While there is significant room for development of new or improved financial tools from the private sector or private-public partnerships, which could promote NbS, we also need coordination across Federal agencies through the creation of a National Coastal Resilience Plan, and subsequent legislation, to ensure that more Federal funding goes towards long-term solutions, with ecosystem restoration as a major priority.  For example, the plan should include guidance on how to expand restoration efforts across political boundaries and how to ensure that Federal resources are allocated in an equitable way in different coastal states and regions.  In building private-public partnerships, the plan could also incorporate aspects of the European Commission’s Sustainable Blue Economy Finance Principles, where financial and investment institutions voluntarily commit to engage in practices that protect and restore ocean health.

Since most local officials do not have a background related to ecosystem management, the plan should prioritize funding complementary education and awareness training for local officials on the benefits of NbS or hybrid solutions rather than using traditional grey infrastructure, and how existing policies and funding mechanisms could be utilized.  Technical assistance should be made available to help protect and restore privately held lands, which also make up a significant portion of our coastline.

There are already many Federal programs aimed at protecting and restoring wetland ecosystems, but these should be provided significantly more funding.  By increasing funding for existing grant programs, these agency offices can expand their efforts, including to help restore nonfederal wetlands for climate mitigation and resilience.  For example, the National Coastal Zone Management Program (administered by the National Oceanic and Atmospheric Administration) is a voluntary partnership between the Federal government and U.S. coastal and Great Lakes states and territories to address national coastal issues. The program takes a comprehensive approach to coastal resource management, with restoration as a major priority.  Another NOAA program, the Coastal and Estuarine Land Conservation Program, protects threatened coastal and estuarine lands by direct purchase or conservation easements.

While similarly well-established programs administered by the Environmental Protection Agency or the Fish and Wildlife Service should be expanded, protecting and financing intracoastal waterway health should also be better built into the responsibilities of additional Federal departments, like the U.S. Coastguard, which already has engineers on staff for maintenance of piers.  A comprehensive National Coastal Resilience Plan will entail participation from all Federal agencies and awareness raising outside of normal disaster risk management and conservation spheres to ensure that ecosystem restoration becomes a national priority.  While individual states and communities should create their own coastal resilience plans, instituting a national plan would help provide significant guidance and funding of priority measures, like scaling ecosystem restoration.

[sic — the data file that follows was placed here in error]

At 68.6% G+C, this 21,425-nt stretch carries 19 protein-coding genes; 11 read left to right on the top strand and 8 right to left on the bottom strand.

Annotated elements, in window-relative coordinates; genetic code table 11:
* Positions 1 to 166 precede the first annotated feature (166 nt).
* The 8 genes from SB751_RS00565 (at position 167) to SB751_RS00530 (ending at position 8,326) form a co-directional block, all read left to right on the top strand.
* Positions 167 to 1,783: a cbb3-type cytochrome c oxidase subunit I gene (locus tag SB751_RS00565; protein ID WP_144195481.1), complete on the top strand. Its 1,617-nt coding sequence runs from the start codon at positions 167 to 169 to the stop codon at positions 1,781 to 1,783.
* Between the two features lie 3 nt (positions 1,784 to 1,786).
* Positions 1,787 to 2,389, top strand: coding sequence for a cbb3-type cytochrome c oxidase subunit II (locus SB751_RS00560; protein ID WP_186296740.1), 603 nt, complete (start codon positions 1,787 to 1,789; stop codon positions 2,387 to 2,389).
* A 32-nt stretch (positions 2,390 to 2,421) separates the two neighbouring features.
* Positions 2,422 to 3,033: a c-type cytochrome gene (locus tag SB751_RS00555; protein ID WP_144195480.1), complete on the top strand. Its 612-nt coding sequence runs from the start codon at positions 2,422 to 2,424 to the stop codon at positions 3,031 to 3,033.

Assistant Professor, Head of the Coastal and Nature-based Adaptation Lab, East Carolina University

Nature helps protect us from disasters. It stands to reason that nature can also help us recover from and prepare for disasters. Yet, disaster recovery financing is not used for large-scale coastal restoration or protection. Do we have the pieces of the puzzle to move from just recovering to recovering with nature?

Coastal communities and scientific experts have long understood that coastal wetlands and reefs can absorb the shock of high waves or a cyclone and provide myriad other benefits. There is a considerable body of evidence, built over decades of scientific study, showing that coral reefs, salt marshes and mangroves reduce wave energy. Recent studies show that coastal wetlands reduce flooding and damages to people and property during tropical cyclones and place a monetary value on this protection. Beyond the science, coastal communities living adjacent to ecosystems are highly aware of the benefits they derive from nature. Across Pacific Island nations, vulnerable coastal communities often turn to nature-based solutions to protect their homes and their natural environment.

What is new is our realization that effective, sustainable disaster recovery and preparedness mean putting nature first. Recovery financing after coastal disasters has typically skewed heavily towards rebuilding hard infrastructure. In 2019, the U.S. government signed into law a disaster relief bill to help communities recover from the devastating effects of Hurricanes Michael and Florence, and other disasters. The bill allocated $100 million for conservation efforts and over 17 times that amount for flood and storm damage recovery efforts. Putting nature first in these efforts will significantly scale up financing available for coastal restoration.

Countries and disaster management agencies around the world are already taking steps in this direction, for example, allowing the counting of ecosystem service benefits from natural ecosystems in traditional benefit-cost analyses, or by developing methods to account for natural wealth within national accounting frameworks. Ultimately, whether the disaster is a tropical cyclone or a global pandemic, the loss of nature is a material risk to businesses, economies, and communities.

Cyclone Amphan, which ravaged southern Bangladesh and eastern India in May 2020–once again–highlighted the importance and complexity of building back better. The pieces–from the science of ecosystems and risk reduction to national financing mechanisms to understanding local preferences–are all there. What is missing is the integration of these pieces when making crucial decisions about how to recover from a disaster. The success of these integration efforts will determine how effectively we recover with nature.